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dressed to the lady of his affections. The troubadours burned tapers, and caused masses to be said for the success of their love; and one of them assures us that he devoutly crossed himself with joy and gratitude, every time he beheld his mistress. Peyre de Ruer devoted himself to a noble Italian lady, who was extremely fond of magnificent entertaininents; and in order to find favor in her eyes he exhausted all his resources in banquets and joustes in her honor. The lady, however, could not be persuaded to exercise her sovereign attribute of mercy; and Ruer wandered about the country in the disguise of a pilgrim. He arrived at a certain church during the holy week, and asked permission to preach to the audience. This being granted, he gracefully and earnestly recited one of his own love-songs; for, says the chronicle,“ he knew nothing better.” The congregation, supposing it to be a pious invocation to the virgin Mary, or the saints, were much affected; and when he held out his hat for the customary alms, it was heaped with silver. The minstrel cast aside his pilgrim weeds and in a splendid dress presented himself before his lady-love, with a new song in her praise ; and she, overcome with such a proof of constancy, bestowed many caresses on the wandering troubadour.
In Spain, a certain company, called Disciplinarians, went through the streets every Good Friday, with sugar-loaf caps, white gloves and shoes, and sleeves tied with ribbons of such a color as their ladies particularly admired. They carried whips of
small cords, with bits of glass fastened on the ends, and when they met a handsome woman, they began to whip themselves with all violence, insomuch that the blood spirted on her robes; for which honor she courteously thanked them. When a lover arrived opposite the balcony of his mistress, he scourged himself with redoubled fury, while she looked on with proud complacency, and perhaps rewarded his sufferings with a gracious smile.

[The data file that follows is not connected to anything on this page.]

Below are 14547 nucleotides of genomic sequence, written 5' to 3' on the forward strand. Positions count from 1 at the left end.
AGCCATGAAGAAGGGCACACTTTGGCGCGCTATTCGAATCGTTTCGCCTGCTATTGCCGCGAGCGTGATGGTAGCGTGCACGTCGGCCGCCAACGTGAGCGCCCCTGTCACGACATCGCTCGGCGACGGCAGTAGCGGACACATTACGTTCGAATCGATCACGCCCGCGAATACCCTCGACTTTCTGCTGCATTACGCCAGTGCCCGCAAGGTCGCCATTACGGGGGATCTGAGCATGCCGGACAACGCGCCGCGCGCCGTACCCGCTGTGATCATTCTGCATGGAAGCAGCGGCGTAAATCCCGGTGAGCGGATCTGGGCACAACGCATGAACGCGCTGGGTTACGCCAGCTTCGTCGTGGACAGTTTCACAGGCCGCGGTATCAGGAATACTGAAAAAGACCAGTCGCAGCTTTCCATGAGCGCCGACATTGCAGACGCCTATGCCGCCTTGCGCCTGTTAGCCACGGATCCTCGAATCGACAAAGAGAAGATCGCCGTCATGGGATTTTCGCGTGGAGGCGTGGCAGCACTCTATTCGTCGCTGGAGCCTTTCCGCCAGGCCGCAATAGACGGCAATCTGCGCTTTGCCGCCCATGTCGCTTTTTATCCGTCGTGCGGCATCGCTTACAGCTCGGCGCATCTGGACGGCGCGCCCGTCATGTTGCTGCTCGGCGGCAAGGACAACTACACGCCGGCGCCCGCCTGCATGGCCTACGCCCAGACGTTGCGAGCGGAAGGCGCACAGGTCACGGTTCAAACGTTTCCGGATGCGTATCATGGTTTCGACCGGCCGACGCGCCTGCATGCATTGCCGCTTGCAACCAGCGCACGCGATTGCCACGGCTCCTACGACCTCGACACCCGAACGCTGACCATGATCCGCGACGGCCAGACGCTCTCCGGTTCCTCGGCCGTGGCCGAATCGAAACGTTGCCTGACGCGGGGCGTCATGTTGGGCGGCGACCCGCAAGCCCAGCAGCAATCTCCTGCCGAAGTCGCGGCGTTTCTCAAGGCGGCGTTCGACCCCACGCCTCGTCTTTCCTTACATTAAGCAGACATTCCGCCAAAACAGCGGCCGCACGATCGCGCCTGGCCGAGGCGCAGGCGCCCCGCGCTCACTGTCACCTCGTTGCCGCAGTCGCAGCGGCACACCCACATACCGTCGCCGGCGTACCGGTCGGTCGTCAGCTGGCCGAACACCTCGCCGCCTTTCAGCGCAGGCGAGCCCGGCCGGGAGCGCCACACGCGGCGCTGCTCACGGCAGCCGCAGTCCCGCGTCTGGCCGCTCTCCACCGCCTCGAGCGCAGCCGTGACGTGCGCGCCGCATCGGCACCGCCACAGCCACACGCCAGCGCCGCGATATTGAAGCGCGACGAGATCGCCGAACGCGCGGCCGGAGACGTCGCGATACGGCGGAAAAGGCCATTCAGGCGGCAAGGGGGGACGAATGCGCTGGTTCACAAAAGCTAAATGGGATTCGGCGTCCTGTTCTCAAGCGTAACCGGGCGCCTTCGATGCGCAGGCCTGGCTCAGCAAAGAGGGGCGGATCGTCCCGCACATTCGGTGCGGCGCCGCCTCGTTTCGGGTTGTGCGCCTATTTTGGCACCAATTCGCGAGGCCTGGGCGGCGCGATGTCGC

Ladies of rank entered the lists of poetry in competition with troubadours of the other sex. Among these were the countess of Champagne, countess of Provence, dame Castelossa, the comtesse de Die, &c. The last-mentioned was beloved by the chevalier d'Adhémar, whose courage and magnanimity she celebrated in verses, which the favored knight always carried in his bosom; and not unfrequently he entertained a company by singing his lady's songs in praise of himself. He died of grief, in consequence of a false report of her inconstancy. The young comtesse took the veil immediately, and died the same year in the convent of St. Honoré. Her mother buried her with her lover, and erected a superb monument to the memory of both. The countess of Champagne was much celebrated for the manner in which she presided at one of the Courts of Love.
These courts were composed of ladies summoned to meet together, for the purpose of discussing, in the most formal and serious manner, “ beautiful and subtle questions of love.” They decided the precise amount of inconstancy which a lady might forgive, without lowering her own dignity, provided her lover made certain supplications, and performed certain penances; they took it into solemn consideration whether a lover was justified, under any circumstances, in expressing the slightest doubt of his lady's fidelity; they laid down definite rules, and ceremonials of behavior, to be observed by those who wished to be beloved ; and gravely discussed the question whether sentiment, or sight, the heart, or the eyes, contributed most powerfully to inspire affection.